Littwin: DougCo’s dodgy voucher plan boosts religious recruitment – not public education

The Douglas County School Board might be unhappy with the state Supreme Court ruling knocking down its dodgy voucher plan.

Religious schools throughout Douglas County might be unhappy with the state Supreme Court ruling knocking down the dodgy DougCo voucher plan.

But the national voucher-movement people who are pushing the lawsuit must be thrilled with the ruling against them. The way for them to win is by losing, at least in this round. Winning in Colorado would be small stakes. Winning at the U.S. Supreme Court level, which is where this case may be headed, could be transformational.

Yes, the state constitution seems to plainly say that this voucher plan would be, well, un-state-constitutional. But the language plainly cited – prohibiting public funding for “any church or sectarian society, or for any sectarian purpose, or to help support or sustain any school … controlled by any church or sectarian denomination” — derives from a so-called Blaine Amendment, a piece of 19th-century anti-Catholic bigotry by which states found a way not to fund Catholic schools.

And yet the court decided, with a notable dissent from Justice Allison Eid, that the origin of the amendment meant little in this case, that the separation of church and state, as reconfirmed in this amendment, was what mattered. And so the court found: “This stark constitutional provision makes one thing clear: A school district may not aid religious schools. Yet aiding religious schools is exactly what the (Choice Scholarship Program) does.”

The 19th-century bigotry is both despicable and disturbing, but, in a 21st-century reading, the language in the amendment seems entirely neutral. What to do? Should one base an important ruling on a poisoned amendment? Or is it fair to say that if the amendment were being read today as anti-Catholic, it would have been easily, and long ago, overturned?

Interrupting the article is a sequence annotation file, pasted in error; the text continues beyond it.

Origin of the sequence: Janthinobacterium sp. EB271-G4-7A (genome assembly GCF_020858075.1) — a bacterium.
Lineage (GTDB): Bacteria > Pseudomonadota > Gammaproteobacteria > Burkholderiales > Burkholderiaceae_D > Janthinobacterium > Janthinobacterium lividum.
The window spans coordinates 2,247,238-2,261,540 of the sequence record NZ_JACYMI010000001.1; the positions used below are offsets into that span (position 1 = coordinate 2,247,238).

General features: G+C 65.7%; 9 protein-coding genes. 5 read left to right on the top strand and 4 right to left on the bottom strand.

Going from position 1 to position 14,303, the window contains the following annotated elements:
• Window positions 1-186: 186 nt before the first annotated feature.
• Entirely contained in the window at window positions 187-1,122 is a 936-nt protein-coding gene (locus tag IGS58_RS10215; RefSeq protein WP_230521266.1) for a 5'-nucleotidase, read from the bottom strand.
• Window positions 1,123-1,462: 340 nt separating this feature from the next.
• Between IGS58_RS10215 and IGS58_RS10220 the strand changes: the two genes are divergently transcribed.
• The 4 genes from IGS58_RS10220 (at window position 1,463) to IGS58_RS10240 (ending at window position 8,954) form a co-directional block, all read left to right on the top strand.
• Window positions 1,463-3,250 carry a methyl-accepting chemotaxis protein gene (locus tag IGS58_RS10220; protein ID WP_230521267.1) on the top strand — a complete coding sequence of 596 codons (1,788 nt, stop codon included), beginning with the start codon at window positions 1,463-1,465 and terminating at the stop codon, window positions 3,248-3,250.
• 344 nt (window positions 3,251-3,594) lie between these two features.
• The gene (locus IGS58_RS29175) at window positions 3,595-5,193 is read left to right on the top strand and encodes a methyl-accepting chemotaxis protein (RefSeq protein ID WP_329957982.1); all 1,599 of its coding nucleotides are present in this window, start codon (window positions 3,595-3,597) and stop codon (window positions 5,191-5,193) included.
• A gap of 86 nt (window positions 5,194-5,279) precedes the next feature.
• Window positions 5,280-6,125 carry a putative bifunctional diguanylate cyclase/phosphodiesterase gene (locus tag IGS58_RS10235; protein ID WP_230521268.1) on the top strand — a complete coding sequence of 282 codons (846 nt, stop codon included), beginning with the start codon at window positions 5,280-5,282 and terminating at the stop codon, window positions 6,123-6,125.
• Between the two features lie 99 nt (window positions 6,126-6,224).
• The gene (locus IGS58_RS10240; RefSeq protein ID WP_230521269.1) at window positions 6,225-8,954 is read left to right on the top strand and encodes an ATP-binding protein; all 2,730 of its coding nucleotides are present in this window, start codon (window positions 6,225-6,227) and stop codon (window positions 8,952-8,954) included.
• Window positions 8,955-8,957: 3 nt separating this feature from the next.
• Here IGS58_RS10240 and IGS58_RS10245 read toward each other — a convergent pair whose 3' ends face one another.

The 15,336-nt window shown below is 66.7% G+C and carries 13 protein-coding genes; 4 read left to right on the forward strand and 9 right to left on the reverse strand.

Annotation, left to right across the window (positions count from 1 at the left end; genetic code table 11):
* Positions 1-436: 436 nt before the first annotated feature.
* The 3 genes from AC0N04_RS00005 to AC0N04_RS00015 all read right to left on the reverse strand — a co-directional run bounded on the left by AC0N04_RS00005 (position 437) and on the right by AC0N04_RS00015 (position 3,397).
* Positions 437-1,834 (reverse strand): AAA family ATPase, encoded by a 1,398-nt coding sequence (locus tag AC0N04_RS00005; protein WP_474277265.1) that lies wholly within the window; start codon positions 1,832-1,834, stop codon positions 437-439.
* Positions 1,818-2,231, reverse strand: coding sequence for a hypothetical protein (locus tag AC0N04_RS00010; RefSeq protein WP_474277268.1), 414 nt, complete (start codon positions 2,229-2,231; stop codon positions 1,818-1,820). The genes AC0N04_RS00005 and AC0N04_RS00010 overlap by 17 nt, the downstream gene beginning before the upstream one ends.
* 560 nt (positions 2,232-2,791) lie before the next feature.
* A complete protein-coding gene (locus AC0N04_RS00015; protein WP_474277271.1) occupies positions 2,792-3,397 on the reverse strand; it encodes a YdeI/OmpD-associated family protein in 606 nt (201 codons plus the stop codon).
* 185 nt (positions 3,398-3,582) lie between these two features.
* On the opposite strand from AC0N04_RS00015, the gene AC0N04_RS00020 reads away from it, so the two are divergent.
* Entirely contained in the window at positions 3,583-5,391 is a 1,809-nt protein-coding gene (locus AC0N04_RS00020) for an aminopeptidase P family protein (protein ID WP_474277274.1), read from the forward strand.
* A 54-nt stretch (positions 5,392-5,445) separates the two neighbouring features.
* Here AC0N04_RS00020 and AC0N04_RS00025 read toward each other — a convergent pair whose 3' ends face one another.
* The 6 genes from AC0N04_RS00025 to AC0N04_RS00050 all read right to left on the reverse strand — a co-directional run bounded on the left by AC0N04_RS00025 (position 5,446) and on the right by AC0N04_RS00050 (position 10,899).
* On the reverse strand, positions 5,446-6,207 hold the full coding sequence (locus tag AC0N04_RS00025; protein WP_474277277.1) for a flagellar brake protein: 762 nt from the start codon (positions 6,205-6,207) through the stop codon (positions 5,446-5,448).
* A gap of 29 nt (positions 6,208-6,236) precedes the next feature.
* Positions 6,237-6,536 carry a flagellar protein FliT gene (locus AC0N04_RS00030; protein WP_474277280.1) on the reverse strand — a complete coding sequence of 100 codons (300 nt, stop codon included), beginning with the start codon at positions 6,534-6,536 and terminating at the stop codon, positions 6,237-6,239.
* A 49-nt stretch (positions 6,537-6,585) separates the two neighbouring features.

We know how the state Supreme Court read it, if in a split decision. But that doesn’t mean the U.S. Supreme Court would see it that way, if, in fact, the school board appeals and the Court agrees to hear the case. The Supreme Court has already ruled that some vouchers that are neutral on religion and not paid directly to religious schools can be used in any way that parents see fit. The question, then, would be whether the dodgy Douglas County-style vouchers qualify?

Let’s be honest. If the Blaine Amendment was born of anti-Catholic bigotry, the Douglas County vouchers were based, in large part, on finding a way to allow public funds to be used for religious school tuition.

Does anyone really think that this voucher plan is meant to improve public schools? Does anyone really think that, as public policy, this plan is meant to provide “choice” so that children can attend “better” schools?

Or is it all just a dodge?

In Douglas County, the choice for students seems to be basically a choice among religious schools. When the vouchers were put in place in 2011, 93 percent of eligible students chose religious schools. According to the numbers from the District Court trial, which found that the vouchers were unconstitutional (an appeals court ruled otherwise), 119 of 120 high school students chose a religious school.

And to be clear what we’re talking about, the state Supreme Court opinion noted that the voucher program plainly states that it permits eligible schools to make their admissions based on … religious beliefs.

Can we get any clearer?